Mobile App Displays Spanish Roofing Installation Instructions

CertainTeed Corp. has updated its Shingle Applicator’s Manual (SAM) mobile app to now display residential roofing installation instructions in Spanish. The SAM app, currently available for iOS and Android mobile devices, provides contractors with the official manufacturer installation instructions and reference videos for CertainTeed’s steep-slope roofing products, as well as information about safety, roof tear-off, shingle underlayments and installing shingles on specially shaped roofs. Users can easily change the language version by swiping a button located on the app’s home screen.

CertainTeed Corp. Unveils Interactive Tool for Remodeling

CertainTeed Corporation unveils a marketing and reference tool that harnesses the power of the Apple iPad to deliver interactive content. Dubbed iDreamBook, interactive book enables contractors to help homeowners find the right combination of CertainTeed exterior products.

The CertainTeed iDreambook offers users an interactive experience. Individual chapters provide detail about the company’s complete line of siding, decorative trim, roofing, house wrap and outdoor living products (fence, decking, railing and porch). Each section incorporates videos, click-and-view images of exterior design ideas, and pop-up windows to drill down and learn more about specific products. Intuitive navigation allows the user to move from chapter to chapter.

“We wanted to enable contractors to use their MacBooks, iPads or other Apple portable devices to explore our line of exterior products with homeowners,” said Matt Gibson, marketing director for CertainTeed Siding. “The combination of video clips, photography and product detail gives our partners access to technology to showcase designs and product options available from CertainTeed.”

The Idea Gallery section will be valuable to contractors who specialize in complete exterior remodeling. This section highlights the trend toward mixing and matching various styles, colors and textures of siding and other exterior components. Each page features a gallery of photos with details on the specific style, color, etc.

The iDreambook also features information and links to CertainTeed’s interactive home remodeling visualization tools, including ColorView, ColorCoach and CurbAppeal. The company’s sustainability initiatives are also highlighted.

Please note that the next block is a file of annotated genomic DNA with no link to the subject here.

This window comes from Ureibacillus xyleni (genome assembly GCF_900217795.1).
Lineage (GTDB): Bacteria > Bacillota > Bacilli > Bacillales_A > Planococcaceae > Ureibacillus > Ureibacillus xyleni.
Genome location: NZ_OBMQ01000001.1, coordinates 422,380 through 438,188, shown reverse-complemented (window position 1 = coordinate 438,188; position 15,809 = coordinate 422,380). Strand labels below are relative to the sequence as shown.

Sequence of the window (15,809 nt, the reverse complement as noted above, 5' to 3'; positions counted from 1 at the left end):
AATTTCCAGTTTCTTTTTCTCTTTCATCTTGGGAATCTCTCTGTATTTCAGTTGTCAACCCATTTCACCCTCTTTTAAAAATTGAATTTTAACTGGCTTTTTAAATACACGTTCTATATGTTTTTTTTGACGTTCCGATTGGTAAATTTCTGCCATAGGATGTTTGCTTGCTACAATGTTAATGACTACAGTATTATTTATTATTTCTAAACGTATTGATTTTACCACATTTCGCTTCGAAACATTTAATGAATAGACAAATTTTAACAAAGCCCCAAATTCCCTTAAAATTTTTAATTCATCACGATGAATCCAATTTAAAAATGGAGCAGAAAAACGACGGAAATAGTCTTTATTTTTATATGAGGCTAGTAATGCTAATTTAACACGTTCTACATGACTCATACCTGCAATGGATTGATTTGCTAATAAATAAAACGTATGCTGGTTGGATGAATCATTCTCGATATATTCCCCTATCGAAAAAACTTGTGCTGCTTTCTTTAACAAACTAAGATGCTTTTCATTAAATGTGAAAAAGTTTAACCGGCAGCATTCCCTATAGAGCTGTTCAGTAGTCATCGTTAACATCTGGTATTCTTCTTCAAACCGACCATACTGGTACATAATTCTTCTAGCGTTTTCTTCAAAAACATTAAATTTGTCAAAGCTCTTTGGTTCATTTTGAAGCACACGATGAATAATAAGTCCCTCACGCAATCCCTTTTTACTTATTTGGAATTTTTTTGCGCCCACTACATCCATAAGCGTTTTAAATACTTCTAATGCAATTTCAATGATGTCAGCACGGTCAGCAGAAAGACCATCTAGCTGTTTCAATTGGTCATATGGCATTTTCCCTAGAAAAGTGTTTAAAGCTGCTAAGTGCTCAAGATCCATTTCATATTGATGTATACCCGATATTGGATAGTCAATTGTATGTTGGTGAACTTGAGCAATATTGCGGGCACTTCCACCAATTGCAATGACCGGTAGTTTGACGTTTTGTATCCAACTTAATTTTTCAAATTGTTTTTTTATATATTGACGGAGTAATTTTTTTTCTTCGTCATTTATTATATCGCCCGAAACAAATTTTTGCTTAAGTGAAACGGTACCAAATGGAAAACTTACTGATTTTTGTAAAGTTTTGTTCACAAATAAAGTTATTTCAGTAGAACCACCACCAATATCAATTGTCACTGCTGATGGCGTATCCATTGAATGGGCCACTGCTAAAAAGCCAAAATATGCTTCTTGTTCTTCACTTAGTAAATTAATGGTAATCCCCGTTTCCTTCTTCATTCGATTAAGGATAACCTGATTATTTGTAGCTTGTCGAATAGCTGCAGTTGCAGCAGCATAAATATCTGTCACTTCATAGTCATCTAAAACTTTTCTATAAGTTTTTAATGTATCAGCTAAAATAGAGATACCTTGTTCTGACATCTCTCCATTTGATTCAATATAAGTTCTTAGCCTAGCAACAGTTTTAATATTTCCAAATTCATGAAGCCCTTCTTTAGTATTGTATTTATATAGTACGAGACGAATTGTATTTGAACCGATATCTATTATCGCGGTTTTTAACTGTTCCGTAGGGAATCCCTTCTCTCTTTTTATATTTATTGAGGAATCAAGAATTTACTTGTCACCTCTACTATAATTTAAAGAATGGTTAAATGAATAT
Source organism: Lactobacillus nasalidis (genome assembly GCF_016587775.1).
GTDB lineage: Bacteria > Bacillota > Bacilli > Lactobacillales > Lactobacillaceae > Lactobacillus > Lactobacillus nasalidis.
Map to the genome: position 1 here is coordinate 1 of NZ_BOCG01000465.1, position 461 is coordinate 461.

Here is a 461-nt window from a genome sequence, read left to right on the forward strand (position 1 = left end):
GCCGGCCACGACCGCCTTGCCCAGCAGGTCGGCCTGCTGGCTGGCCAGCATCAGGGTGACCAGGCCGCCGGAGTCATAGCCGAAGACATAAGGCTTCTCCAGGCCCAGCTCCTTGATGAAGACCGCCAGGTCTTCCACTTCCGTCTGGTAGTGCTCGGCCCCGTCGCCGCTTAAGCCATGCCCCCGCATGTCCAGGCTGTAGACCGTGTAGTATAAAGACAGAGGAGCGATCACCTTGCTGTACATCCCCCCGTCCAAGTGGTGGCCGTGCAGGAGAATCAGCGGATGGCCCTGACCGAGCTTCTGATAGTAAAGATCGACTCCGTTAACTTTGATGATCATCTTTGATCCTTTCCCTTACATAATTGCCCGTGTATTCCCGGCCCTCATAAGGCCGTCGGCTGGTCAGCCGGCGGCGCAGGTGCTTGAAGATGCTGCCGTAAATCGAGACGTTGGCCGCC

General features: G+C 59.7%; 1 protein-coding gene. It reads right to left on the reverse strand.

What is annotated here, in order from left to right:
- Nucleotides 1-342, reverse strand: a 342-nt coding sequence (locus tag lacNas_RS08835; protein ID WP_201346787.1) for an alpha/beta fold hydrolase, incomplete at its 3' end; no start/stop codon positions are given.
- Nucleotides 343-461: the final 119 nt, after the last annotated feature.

To download the iDreambook, visit the Apple iBooks Store at https://itunes.apple.com/us/book/certainteed-idreambook/id1099304022?mt=11

A Coastal Home Is Built to Withstand the Severe Weather that Destroyed Its Predecessor

Dave Caldwell doesn’t have to travel into the future to see how a sustainable beach house—a complete rebuild of a home destroyed by Hurricane Sandy—in Westerly, R.I., will survive the next major storm. Half an hour northeast along the coastline, on the ocean side of Narragansett Bay, stands a testament to resiliency, another new home that Caldwell built in October 2012, just two weeks before Sandy swept in.

The Westerly, R.I., coastal home features an asphalt laminate shingle and integrated solar shingle roofing system.

The Westerly, R.I., coastal home features an asphalt laminate shingle and integrated solar shingle roofing system.

Featuring the same asphalt laminate shingle and integrated solar shingle roofing system, the Narragansett Bay home weathered the worst storm to hit the Ocean State in more than half a century, emerging unscathed while 1,000 other coastal Rhode Island properties incurred a combined $35 million in damage. The home’s survival demonstrated the power of construction techniques used to protect against the forces of nature—techniques that Caldwell repeated in the re-creation of the Westerly home.

For Caldwell, the second-generation owner of North Kingstown, R.I.-based Caldwell & Johnson, a design-build firm founded in 1968, the construction industry’s response to Hurricane Sandy only validates an approach to sustainable building that emphasizes long-term value over one-time costs. He says the owners of the Westerly home, a retired couple from South Carolina, were not afraid to put a little money into making the building stout and durable after their previous home was destroyed by the storm. “The goal,” he says, “was to sit and watch the next category 5 hurricane blow through.”

HURRICANE DESTRUCTION AND ITS AFTERMATH

It’s a good thing nobody was at the Westerly home in late October 2012 when 15-foot waves carrying softball-sized stones and tons of sand crashed onto Misquamicut State Beach. The structure there at the time was a bedrock of family tradition, an annual summer destination for the owners and their children and grandchildren. But without insulation to even keep out cold air in winter, it was no match for flooding and gale-force winds. Caldwell describes the storm’s impact in neat and peaceful terms. “After the tidal surge, not much of the house was left,” he says. “Where the living room used to be, there was a 4-foot pile of sand.”